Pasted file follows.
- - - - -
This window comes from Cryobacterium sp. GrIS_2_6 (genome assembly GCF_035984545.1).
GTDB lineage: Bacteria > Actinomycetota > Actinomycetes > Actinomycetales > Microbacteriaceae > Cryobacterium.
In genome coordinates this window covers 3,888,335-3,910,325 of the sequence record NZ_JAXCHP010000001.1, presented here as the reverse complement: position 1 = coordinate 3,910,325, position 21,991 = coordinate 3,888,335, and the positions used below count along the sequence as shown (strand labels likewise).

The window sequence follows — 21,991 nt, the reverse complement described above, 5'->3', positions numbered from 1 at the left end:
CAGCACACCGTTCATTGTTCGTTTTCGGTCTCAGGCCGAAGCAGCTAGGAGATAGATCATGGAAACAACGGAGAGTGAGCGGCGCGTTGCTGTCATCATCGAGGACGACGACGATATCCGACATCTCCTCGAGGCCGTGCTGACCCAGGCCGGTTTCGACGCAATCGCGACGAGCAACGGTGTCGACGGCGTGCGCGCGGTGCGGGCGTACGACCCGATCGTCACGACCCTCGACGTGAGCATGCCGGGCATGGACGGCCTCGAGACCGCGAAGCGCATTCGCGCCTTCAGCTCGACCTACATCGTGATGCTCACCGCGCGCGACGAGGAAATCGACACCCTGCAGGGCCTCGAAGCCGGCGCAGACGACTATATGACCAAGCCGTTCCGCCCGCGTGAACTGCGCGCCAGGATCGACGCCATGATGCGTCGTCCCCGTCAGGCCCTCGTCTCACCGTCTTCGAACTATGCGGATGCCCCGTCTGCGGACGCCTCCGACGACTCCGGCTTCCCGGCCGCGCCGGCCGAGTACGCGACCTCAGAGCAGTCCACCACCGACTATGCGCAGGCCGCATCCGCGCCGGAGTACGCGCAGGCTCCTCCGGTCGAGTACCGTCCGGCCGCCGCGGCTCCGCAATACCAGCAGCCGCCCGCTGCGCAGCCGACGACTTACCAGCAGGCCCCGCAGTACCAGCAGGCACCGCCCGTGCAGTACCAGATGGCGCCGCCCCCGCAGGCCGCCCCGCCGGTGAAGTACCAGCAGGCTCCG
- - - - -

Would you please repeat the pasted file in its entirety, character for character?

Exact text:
This window comes from Cryobacterium sp. GrIS_2_6 (genome assembly GCF_035984545.1).
GTDB lineage: Bacteria > Actinomycetota > Actinomycetes > Actinomycetales > Microbacteriaceae > Cryobacterium.
In genome coordinates this window covers 3,888,335-3,910,325 of the sequence record NZ_JAXCHP010000001.1, presented here as the reverse complement: position 1 = coordinate 3,910,325, position 21,991 = coordinate 3,888,335, and the positions used below count along the sequence as shown (strand labels likewise).

The window sequence follows — 21,991 nt, the reverse complement described above, 5'->3', positions numbered from 1 at the left end:
CAGCACACCGTTCATTGTTCGTTTTCGGTCTCAGGCCGAAGCAGCTAGGAGATAGATCATGGAAACAACGGAGAGTGAGCGGCGCGTTGCTGTCATCATCGAGGACGACGACGATATCCGACATCTCCTCGAGGCCGTGCTGACCCAGGCCGGTTTCGACGCAATCGCGACGAGCAACGGTGTCGACGGCGTGCGCGCGGTGCGGGCGTACGACCCGATCGTCACGACCCTCGACGTGAGCATGCCGGGCATGGACGGCCTCGAGACCGCGAAGCGCATTCGCGCCTTCAGCTCGACCTACATCGTGATGCTCACCGCGCGCGACGAGGAAATCGACACCCTGCAGGGCCTCGAAGCCGGCGCAGACGACTATATGACCAAGCCGTTCCGCCCGCGTGAACTGCGCGCCAGGATCGACGCCATGATGCGTCGTCCCCGTCAGGCCCTCGTCTCACCGTCTTCGAACTATGCGGATGCCCCGTCTGCGGACGCCTCCGACGACTCCGGCTTCCCGGCCGCGCCGGCCGAGTACGCGACCTCAGAGCAGTCCACCACCGACTATGCGCAGGCCGCATCCGCGCCGGAGTACGCGCAGGCTCCTCCGGTCGAGTACCGTCCGGCCGCCGCGGCTCCGCAATACCAGCAGCCGCCCGCTGCGCAGCCGACGACTTACCAGCAGGCCCCGCAGTACCAGCAGGCACCGCCCGTGCAGTACCAGATGGCGCCGCCCCCGCAGGCCGCCCCGCCGGTGAAGTACCAGCAGGCTCCG